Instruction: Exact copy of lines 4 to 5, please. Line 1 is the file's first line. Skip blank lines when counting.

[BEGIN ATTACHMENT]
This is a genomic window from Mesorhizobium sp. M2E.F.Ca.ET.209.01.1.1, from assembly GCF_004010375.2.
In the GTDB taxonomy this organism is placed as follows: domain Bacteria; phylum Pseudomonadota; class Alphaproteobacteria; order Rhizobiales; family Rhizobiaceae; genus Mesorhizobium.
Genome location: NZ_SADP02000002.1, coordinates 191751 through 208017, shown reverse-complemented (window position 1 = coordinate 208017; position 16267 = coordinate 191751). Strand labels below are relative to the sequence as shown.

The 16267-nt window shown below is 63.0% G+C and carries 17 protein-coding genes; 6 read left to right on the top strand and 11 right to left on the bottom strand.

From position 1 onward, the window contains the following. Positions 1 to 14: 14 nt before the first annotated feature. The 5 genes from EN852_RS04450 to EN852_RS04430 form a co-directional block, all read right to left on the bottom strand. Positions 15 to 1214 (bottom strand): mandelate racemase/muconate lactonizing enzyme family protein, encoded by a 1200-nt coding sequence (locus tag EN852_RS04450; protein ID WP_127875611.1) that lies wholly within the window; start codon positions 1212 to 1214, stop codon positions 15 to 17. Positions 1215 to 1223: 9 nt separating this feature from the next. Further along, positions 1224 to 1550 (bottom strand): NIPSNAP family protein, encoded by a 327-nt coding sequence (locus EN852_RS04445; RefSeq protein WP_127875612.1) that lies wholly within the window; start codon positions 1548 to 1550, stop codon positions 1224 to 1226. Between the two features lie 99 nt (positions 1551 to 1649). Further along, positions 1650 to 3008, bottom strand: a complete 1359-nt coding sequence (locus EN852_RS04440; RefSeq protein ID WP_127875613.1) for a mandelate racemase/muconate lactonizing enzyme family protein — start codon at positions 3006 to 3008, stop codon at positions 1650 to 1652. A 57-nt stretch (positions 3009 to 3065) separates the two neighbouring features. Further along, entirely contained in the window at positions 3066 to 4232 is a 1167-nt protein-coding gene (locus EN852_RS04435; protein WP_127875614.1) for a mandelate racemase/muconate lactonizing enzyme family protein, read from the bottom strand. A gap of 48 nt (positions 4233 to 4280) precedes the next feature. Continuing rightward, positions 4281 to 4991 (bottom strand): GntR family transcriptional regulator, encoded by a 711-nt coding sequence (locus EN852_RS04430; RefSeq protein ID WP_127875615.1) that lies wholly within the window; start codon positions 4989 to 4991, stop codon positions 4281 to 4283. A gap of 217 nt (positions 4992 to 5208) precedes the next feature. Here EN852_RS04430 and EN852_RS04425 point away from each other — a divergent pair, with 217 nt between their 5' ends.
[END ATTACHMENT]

The 16267-nt window shown below is 63.0% G+C and carries 17 protein-coding genes; 6 read left to right on the top strand and 11 right to left on the bottom strand.

From position 1 onward, the window contains the following. Positions 1 to 14: 14 nt before the first annotated feature. The 5 genes from EN852_RS04450 to EN852_RS04430 form a co-directional block, all read right to left on the bottom strand. Positions 15 to 1214 (bottom strand): mandelate racemase/muconate lactonizing enzyme family protein, encoded by a 1200-nt coding sequence (locus tag EN852_RS04450; protein ID WP_127875611.1) that lies wholly within the window; start codon positions 1212 to 1214, stop codon positions 15 to 17. Positions 1215 to 1223: 9 nt separating this feature from the next. Further along, positions 1224 to 1550 (bottom strand): NIPSNAP family protein, encoded by a 327-nt coding sequence (locus EN852_RS04445; RefSeq protein WP_127875612.1) that lies wholly within the window; start codon positions 1548 to 1550, stop codon positions 1224 to 1226. Between the two features lie 99 nt (positions 1551 to 1649). Further along, positions 1650 to 3008, bottom strand: a complete 1359-nt coding sequence (locus EN852_RS04440; RefSeq protein ID WP_127875613.1) for a mandelate racemase/muconate lactonizing enzyme family protein — start codon at positions 3006 to 3008, stop codon at positions 1650 to 1652. A 57-nt stretch (positions 3009 to 3065) separates the two neighbouring features. Further along, entirely contained in the window at positions 3066 to 4232 is a 1167-nt protein-coding gene (locus EN852_RS04435; protein WP_127875614.1) for a mandelate racemase/muconate lactonizing enzyme family protein, read from the bottom strand. A gap of 48 nt (positions 4233 to 4280) precedes the next feature. Continuing rightward, positions 4281 to 4991 (bottom strand): GntR family transcriptional regulator, encoded by a 711-nt coding sequence (locus EN852_RS04430; RefSeq protein ID WP_127875615.1) that lies wholly within the window; start codon positions 4989 to 4991, stop codon positions 4281 to 4283. A gap of 217 nt (positions 4992 to 5208) precedes the next feature. Here EN852_RS04430 and EN852_RS04425 point away from each other — a divergent pair, with 217 nt between their 5' ends.